So many fantasy books and films are just bereft of humor, yet when you read texts from the era that inspired this genre–Canterbury Tales and the like–they are chock full of jokes. I don’t know of anyone who plays DnD or another RPG because they want a verisimilitude portrayal of a “real” fantasy realm. They want to laugh with their friends. The movie really nails that vibe.

  8. CSK says:


    Oh, I know. It stumped me, too. How were the goats violating employment law?

  9. Michael Cain says:


    How were the goats violating employment law?

    It’s not the goats, it’s the goatherders’ overtime pay.

  10. CSK says:

    @Michael Cain:

    I know, but you have to read the article to clarify that.

  11. Kathy says:

    @Neil Hudelson:

    All I know about D&D is what appeared on Futurama and The Big Bang Theory. A lot of it was humor.

  12. CSK says:

    If he is re-elected, Donald Trump plans to revoke the Fourteenth Amendment on “day one.” Does he know he can’t do that? Does he care? Do the MAGAs believe he has the power to do this?

    I recall a lot of promises TFG planned to fulfill on Day One, like repealing and replacing Obama care.

  13. Stormy Dragon says:


    Does he know he can’t do that?

    Who’s going to stop him?

  14. Kylopod says:

    @CSK: I was thinking of his promise to lock up Hillary. With Obamacare repeal, at least he made some effort in that direction, and at least it was a goal that fell somewhere in the vicinity of normal governance. If he had succeeded in repealing Obamacare (which was never realistically going to happen in full, but he did have a real chance of significantly undermining the law), it would have been a terrible and cruel policy, but it wouldn’t have been an assault on the constitutional order.

  15. Kathy says:


    He’s leaned nothing and forgotten nothing, and reminds us of it every day.

  16. DK says:


    Firefighting goats could be furloughed due to California employment law

    Hahahahaha. Poor goats. And apologies to whatever human being is losing real money on this. But this headline…. Hahaha.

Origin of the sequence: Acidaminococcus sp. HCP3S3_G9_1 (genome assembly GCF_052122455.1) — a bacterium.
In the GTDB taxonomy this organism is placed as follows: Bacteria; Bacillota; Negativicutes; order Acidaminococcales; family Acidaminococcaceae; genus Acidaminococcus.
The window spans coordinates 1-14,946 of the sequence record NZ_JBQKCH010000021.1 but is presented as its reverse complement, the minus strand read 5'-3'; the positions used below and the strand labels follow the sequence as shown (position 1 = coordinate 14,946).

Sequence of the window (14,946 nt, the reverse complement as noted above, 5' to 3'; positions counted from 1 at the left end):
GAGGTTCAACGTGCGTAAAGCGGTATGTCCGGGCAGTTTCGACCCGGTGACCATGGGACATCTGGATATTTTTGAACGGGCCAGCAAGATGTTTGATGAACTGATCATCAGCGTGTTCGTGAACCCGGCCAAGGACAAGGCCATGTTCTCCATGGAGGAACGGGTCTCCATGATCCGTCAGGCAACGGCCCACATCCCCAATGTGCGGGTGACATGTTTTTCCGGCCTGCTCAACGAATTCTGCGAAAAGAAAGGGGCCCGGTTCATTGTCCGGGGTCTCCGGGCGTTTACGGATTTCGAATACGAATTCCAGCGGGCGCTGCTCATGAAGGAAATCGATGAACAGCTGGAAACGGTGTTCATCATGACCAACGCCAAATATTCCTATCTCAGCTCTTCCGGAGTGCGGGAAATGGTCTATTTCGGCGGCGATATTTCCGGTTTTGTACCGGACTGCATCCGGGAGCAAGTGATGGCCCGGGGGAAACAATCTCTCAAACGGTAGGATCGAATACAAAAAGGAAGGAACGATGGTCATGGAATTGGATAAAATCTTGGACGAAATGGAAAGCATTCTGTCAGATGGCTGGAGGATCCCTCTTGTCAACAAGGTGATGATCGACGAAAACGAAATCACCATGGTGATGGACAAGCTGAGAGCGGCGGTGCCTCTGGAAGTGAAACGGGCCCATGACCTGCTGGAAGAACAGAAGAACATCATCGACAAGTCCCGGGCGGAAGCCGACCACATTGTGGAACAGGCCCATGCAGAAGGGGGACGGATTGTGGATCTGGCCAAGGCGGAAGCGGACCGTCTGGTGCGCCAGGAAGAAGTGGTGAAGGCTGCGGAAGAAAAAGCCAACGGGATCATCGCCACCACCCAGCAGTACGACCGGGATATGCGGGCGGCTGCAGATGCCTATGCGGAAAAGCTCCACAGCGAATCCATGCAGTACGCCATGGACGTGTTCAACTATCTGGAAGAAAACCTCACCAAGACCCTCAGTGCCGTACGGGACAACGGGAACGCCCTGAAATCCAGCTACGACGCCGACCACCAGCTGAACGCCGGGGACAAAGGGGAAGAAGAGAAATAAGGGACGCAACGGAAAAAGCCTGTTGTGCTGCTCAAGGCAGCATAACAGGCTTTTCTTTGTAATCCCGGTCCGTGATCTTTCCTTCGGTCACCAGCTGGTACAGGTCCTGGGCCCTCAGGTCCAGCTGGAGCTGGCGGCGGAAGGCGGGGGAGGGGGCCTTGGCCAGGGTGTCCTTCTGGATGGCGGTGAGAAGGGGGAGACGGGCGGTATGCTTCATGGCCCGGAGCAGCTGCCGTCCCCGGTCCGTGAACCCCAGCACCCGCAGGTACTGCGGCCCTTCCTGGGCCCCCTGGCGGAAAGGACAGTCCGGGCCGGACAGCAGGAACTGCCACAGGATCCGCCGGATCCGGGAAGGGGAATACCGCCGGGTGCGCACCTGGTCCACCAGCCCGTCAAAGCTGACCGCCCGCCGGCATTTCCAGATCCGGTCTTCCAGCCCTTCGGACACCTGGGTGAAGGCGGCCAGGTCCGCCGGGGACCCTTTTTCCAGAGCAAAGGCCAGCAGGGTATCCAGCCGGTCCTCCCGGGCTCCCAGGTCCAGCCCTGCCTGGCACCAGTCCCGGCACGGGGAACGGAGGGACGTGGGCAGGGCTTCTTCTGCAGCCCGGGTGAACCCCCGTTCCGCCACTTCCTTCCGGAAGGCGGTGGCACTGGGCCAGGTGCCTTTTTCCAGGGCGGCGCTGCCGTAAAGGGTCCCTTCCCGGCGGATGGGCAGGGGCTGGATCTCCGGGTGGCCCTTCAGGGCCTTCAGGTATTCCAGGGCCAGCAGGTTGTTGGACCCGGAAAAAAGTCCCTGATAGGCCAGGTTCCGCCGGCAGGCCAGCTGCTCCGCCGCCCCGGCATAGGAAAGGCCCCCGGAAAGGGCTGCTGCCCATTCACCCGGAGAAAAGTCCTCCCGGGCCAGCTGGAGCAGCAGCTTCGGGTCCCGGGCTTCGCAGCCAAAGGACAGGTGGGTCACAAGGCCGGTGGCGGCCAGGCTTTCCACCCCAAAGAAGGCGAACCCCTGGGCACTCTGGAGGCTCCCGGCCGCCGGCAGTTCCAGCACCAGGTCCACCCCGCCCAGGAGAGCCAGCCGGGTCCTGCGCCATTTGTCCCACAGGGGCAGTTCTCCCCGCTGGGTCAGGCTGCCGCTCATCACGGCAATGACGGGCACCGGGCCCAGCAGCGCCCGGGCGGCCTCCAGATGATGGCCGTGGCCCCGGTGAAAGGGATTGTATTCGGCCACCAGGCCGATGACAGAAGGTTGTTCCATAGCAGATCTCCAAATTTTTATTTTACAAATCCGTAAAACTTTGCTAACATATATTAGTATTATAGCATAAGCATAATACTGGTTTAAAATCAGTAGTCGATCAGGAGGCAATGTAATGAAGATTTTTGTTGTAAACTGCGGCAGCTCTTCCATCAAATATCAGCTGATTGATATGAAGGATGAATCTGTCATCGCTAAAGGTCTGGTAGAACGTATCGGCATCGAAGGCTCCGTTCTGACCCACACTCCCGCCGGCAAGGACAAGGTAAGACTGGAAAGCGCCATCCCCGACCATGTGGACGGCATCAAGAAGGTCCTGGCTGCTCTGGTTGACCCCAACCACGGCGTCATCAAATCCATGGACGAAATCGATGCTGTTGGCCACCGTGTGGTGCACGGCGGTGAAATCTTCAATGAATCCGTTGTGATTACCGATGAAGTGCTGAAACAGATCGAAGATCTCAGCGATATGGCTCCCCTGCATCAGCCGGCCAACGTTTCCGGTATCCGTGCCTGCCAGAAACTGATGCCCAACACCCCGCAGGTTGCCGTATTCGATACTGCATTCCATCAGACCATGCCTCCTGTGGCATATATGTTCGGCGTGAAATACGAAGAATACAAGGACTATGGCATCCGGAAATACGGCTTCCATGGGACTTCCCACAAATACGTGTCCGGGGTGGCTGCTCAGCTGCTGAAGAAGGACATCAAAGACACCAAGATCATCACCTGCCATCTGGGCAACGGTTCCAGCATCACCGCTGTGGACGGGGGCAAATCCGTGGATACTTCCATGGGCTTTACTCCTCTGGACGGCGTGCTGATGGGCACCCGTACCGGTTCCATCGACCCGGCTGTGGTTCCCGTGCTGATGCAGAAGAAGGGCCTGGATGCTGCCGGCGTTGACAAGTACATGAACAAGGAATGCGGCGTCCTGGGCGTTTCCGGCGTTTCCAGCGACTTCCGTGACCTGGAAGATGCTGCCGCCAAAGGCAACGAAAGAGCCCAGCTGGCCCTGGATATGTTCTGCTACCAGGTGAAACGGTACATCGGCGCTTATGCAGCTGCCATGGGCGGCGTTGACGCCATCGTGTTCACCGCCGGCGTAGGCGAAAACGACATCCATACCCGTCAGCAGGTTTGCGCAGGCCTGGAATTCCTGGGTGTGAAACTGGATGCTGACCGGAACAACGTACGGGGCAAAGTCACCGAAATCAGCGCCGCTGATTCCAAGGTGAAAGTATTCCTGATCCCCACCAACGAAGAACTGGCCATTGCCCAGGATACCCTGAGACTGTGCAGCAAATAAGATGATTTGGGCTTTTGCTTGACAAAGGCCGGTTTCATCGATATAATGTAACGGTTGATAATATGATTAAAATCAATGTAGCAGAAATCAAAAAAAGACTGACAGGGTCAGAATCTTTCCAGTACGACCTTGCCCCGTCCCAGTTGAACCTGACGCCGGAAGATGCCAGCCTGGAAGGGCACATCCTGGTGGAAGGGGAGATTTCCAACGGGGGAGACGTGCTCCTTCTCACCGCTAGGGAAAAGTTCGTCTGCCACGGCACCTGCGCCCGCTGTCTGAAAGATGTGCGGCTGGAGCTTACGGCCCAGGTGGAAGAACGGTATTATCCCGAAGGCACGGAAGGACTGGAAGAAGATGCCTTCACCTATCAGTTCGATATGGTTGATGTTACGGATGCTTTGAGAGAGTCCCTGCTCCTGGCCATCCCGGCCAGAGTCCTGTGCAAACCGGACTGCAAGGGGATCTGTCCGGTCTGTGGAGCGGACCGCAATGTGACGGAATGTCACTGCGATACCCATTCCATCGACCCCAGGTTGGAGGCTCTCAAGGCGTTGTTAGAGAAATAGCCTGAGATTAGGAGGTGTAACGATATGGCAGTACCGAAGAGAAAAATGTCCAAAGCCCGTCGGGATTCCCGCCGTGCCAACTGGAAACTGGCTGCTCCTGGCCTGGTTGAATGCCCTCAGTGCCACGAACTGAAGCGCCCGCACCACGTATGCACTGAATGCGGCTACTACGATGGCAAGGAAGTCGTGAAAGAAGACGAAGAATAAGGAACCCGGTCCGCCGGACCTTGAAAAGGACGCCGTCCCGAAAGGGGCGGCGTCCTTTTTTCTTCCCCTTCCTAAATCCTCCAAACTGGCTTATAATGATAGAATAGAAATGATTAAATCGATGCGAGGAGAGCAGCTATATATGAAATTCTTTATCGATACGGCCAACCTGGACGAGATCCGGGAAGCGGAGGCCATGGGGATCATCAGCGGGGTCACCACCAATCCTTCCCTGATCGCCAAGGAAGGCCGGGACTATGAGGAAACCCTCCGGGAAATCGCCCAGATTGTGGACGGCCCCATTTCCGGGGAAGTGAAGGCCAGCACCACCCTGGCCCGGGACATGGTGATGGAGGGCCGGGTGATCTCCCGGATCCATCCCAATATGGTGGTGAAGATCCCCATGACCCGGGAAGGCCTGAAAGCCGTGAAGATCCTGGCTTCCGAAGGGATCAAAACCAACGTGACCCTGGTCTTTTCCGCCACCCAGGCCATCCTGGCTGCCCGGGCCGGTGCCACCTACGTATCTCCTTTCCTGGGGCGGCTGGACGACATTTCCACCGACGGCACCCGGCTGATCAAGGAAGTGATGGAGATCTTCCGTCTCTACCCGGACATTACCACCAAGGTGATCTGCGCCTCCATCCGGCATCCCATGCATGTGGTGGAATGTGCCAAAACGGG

17. CSK says:

    @Stormy Dragon:

    He can’t override the Constitution. Yeah, yeah, I know. I think he’s tried this particular stunt a few times and it failed.

  18. CSK says:


    Well, this is an assault on the Constitution. I sometimes wonder if he knew there was no reason to lock Hillary up, but chanting it was a big hit with the MAGA mobs at his rallies.


    Talleyrand’s quote describes Trump perfectly.

  19. Kathy says:


    I recall one time he claimed it could be done with a simple executive order, which he never issued.

  20. Stormy Dragon says:


    He’s not supposed to be able to override the constitution, but unless there’s some other party that is going to step up and say “no, you can’t do that” and then make him stop, he still can override the constitution.

  21. CSK says:


    Somebody close to him with half a functioning brain and some basic knowledge must have repeatedly intervened, and did so firmly enough to discourage him. Speaking of which, in the event he’s reelected (I devoutly hope not), who will serve as his advisors and cabinet members? He’s already alienated everyone even remotely qualified. Michael Flynn for Secretary of Defense? Roger Stone for Secretary of State? Sreve Bannon as…anything?

  22. Mu Yixiao says:

    So…. this will certainly turn out well:

    India cuts periodic table and evolution from school textbooks — experts are baffled

    In India, children under 16 returning to school this month at the start of the school year will no longer be taught about evolution, the periodic table of elements, or sources of energy.

    The news that evolution would be cut from the curriculum for students aged 15–16 was widely reported last month, when thousands of people signed a petition in protest. But official guidance has revealed that a chapter on the periodic table will be cut, too, along with other foundational topics such as sources of energy and environmental sustainability. Younger learners will no longer be taught certain pollution- and climate-related topics, and there are cuts to biology, chemistry, geography, mathematics and physics subjects for older school students.